Del Mar receives funding for new civic center

Plans for Del Mar’s civic center complex took a major leap forward on April 26 when the California Infrastructure and Economic Development Bank (IBank) Board approved financing the majority of the project.

“The Del Mar City Hall-Town Hall is the type of project IBank was created to support,” said Teveia Barnes, executive director of IBank, which was founded in 1994 to finance public infrastructure and private development that promote jobs, contribute to the economy and improve the quality of life in California communities. “The new facility provides economic expansion and serves the common good of the community.”

Located on the site of the city’s current facilities at 1050 Camino del Mar, the project includes an 8,722-square-foot city hall, 3,172-square-foot town hall and 15,000-square-foot public plaza.

Following the council’s direction in November, city staff initially submitted an application to IBank for a 30-year loan for the total project budget of $17.845 million plus a 1 percent financing fee for a total request of $18.024 million.

Along with staff, the city’s Finance Committee concluded that an IBank loan was the most cost effective and flexible option for the project. The committee, however, recommended the city borrow $16 million and use roughly $2 million in cash to cover the remainder of the project. The council agreed.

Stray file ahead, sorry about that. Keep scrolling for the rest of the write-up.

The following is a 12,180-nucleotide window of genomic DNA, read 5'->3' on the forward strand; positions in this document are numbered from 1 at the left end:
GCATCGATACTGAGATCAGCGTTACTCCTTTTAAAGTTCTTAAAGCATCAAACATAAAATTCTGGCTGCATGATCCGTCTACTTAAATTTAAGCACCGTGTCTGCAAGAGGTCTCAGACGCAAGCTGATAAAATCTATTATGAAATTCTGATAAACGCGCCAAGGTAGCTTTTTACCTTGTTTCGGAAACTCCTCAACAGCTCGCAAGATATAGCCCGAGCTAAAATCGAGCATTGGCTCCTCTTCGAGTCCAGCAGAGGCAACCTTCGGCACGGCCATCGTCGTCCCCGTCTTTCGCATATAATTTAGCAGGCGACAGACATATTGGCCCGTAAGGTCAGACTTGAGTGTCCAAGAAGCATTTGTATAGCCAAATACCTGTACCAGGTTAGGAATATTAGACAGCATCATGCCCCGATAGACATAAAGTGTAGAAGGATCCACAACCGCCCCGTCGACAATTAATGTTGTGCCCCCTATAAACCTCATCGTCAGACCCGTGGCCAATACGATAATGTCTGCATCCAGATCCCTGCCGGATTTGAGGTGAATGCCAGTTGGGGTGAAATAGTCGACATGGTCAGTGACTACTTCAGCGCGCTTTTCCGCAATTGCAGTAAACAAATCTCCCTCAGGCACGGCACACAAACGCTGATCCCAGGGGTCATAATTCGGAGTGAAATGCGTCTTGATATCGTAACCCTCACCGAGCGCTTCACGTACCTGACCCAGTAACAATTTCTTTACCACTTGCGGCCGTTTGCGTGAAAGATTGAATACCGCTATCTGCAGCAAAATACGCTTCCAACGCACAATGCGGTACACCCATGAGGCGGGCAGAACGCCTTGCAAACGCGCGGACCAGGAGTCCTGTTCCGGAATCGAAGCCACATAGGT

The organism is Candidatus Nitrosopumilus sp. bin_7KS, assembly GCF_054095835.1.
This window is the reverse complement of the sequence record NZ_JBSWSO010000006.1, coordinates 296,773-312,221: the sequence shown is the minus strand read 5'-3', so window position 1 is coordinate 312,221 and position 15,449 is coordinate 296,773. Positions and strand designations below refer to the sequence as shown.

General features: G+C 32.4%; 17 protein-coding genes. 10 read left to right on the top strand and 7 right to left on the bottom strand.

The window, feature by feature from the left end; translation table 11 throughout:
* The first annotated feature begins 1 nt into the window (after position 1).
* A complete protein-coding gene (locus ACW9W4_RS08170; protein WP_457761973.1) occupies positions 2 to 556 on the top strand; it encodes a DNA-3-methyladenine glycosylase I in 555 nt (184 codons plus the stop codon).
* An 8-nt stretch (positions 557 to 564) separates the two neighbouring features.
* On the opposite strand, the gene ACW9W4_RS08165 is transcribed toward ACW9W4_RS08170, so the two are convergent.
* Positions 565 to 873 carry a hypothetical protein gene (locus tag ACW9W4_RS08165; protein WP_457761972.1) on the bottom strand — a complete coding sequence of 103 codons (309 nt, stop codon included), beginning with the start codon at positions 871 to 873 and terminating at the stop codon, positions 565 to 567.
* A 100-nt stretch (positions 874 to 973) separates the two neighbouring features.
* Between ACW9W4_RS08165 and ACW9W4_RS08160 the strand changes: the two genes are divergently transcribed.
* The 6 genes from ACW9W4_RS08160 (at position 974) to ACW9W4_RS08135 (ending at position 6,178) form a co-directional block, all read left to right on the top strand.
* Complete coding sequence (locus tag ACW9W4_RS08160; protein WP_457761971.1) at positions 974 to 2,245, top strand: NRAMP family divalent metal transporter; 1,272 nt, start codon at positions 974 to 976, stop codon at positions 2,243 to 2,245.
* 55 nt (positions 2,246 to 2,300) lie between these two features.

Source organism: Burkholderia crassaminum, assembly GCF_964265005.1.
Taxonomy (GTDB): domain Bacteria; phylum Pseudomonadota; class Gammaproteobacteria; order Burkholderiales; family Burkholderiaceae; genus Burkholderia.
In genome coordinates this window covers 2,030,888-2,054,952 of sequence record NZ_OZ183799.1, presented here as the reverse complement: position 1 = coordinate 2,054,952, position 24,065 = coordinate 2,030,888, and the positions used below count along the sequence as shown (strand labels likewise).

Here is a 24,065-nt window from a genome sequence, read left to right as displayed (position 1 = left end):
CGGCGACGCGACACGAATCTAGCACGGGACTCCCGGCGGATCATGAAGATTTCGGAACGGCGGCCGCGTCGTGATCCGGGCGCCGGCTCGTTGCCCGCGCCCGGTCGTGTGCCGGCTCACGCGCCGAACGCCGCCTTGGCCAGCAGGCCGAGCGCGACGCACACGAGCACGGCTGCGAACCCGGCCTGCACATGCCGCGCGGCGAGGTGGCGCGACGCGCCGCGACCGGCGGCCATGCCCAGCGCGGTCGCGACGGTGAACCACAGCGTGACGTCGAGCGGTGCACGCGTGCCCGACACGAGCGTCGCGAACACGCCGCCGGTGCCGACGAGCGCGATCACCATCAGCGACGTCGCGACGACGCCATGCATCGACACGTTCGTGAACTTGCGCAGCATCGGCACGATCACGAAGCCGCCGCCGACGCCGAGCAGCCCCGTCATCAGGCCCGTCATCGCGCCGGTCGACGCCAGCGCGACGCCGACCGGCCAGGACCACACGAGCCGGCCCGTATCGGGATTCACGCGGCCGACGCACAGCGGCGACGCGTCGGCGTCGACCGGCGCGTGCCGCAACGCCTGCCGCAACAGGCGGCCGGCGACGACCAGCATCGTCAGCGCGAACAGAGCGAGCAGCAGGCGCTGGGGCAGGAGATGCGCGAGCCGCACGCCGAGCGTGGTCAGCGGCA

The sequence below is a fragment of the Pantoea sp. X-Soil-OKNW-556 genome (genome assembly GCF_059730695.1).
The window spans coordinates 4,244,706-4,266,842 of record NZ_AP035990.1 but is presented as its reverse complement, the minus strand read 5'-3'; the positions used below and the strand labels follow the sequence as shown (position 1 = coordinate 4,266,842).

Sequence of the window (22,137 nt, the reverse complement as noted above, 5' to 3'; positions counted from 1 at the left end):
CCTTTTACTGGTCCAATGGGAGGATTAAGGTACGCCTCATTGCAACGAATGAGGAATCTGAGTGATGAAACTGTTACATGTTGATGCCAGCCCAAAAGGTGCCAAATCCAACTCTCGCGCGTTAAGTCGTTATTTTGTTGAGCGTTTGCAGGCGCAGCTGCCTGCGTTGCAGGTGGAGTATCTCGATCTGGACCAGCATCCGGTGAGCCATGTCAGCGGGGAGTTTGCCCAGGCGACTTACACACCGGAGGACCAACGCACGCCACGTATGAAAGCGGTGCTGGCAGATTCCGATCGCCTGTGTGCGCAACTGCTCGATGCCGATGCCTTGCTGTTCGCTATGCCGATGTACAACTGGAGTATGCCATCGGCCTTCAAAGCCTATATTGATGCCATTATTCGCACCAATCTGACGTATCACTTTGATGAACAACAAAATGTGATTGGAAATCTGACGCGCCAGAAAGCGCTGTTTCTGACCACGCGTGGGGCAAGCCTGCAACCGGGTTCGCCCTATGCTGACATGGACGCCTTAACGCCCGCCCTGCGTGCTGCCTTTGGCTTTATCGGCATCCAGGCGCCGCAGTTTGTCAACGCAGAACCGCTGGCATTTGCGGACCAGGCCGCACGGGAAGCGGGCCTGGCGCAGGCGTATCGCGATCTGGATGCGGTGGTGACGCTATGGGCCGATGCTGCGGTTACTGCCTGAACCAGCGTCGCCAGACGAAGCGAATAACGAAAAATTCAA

With no questions, the IBank Board quickly came to a unanimous decision, approving $16.16 million in financing for the project.

“We demonstrated that we had sufficient financial resources to easily accommodate this loan,” said Assistant City Manager Mark Delin, who attended the board meeting in Sacramento. IBank is located within the Governor’s Office of Business and Economic Development and is governed by a five-member board of directors.

“We’ve locked in low-interest rate financing for a 30-year loan of $16 million,” he added.

The IBank loan is a lease revenue bond, Delin explained. It is the most common type of municipal financing. In fact, the city used such financing to refinance Del Mar Shores Park.

The civic center project will be used as the primary leased asset for the loan. To avoid capitalized interest, the Powerhouse Community Center will be used as the leased asset during construction. Because it is valued at more than the loan amount, the city will only be leasing about half, Delin previously explained during a council meeting.

At the council’s request and as part of the IBank Board’s decision, Del Mar can substitute the Powerhouse back after construction without having to go back to the IBank Board for approval, Delin said after the board meeting. All the city has to do is take a few small steps such as updating the title reports.

“That’s a big step that we were able to get accomplished,” Delin said.

City Manager Scott Huth recently said that the civic center project is on schedule, with staff expected to move to interim facilities in May and demolition of the existing city hall to take place in June and July. The design team, he said, is working on construction drawings, which should be available in August, with a construction contract awarded in early fall.

Estimated construction of the civic center project is between 18 and 24 months.